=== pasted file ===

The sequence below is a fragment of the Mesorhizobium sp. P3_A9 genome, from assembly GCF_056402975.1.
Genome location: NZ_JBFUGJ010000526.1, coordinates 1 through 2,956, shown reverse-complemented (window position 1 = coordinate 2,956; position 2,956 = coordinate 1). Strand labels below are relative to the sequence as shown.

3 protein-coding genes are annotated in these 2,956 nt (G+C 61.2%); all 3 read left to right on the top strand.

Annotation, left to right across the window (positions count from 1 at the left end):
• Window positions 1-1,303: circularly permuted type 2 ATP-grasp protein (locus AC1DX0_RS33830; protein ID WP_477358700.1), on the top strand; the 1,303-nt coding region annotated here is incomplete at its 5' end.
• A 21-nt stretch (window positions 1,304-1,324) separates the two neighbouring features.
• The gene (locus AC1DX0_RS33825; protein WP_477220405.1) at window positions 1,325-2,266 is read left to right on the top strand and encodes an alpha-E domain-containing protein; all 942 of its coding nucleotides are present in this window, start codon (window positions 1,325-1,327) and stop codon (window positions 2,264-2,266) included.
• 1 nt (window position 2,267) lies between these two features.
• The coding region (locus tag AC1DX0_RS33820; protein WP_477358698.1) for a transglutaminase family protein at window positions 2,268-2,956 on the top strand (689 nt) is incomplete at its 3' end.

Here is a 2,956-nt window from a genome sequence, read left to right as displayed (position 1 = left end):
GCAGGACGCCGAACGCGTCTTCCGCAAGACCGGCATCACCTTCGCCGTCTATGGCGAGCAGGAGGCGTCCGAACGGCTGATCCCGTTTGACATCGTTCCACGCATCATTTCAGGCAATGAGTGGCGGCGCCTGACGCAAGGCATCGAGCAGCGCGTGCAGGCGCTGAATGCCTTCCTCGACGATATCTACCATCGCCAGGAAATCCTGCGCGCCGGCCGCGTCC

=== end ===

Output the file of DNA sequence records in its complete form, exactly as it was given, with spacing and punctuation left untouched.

The sequence below is a fragment of the Mesorhizobium sp. P3_A9 genome, from assembly GCF_056402975.1.
Genome location: NZ_JBFUGJ010000526.1, coordinates 1 through 2,956, shown reverse-complemented (window position 1 = coordinate 2,956; position 2,956 = coordinate 1). Strand labels below are relative to the sequence as shown.

3 protein-coding genes are annotated in these 2,956 nt (G+C 61.2%); all 3 read left to right on the top strand.

Annotation, left to right across the window (positions count from 1 at the left end):
• Window positions 1-1,303: circularly permuted type 2 ATP-grasp protein (locus AC1DX0_RS33830; protein ID WP_477358700.1), on the top strand; the 1,303-nt coding region annotated here is incomplete at its 5' end.
• A 21-nt stretch (window positions 1,304-1,324) separates the two neighbouring features.
• The gene (locus AC1DX0_RS33825; protein WP_477220405.1) at window positions 1,325-2,266 is read left to right on the top strand and encodes an alpha-E domain-containing protein; all 942 of its coding nucleotides are present in this window, start codon (window positions 1,325-1,327) and stop codon (window positions 2,264-2,266) included.
• 1 nt (window position 2,267) lies between these two features.
• The coding region (locus tag AC1DX0_RS33820; protein WP_477358698.1) for a transglutaminase family protein at window positions 2,268-2,956 on the top strand (689 nt) is incomplete at its 3' end.

Here is a 2,956-nt window from a genome sequence, read left to right as displayed (position 1 = left end):
GCAGGACGCCGAACGCGTCTTCCGCAAGACCGGCATCACCTTCGCCGTCTATGGCGAGCAGGAGGCGTCCGAACGGCTGATCCCGTTTGACATCGTTCCACGCATCATTTCAGGCAATGAGTGGCGGCGCCTGACGCAAGGCATCGAGCAGCGCGTGCAGGCGCTGAATGCCTTCCTCGACGATATCTACCATCGCCAGGAAATCCTGCGCGCCGGCCGCGTCC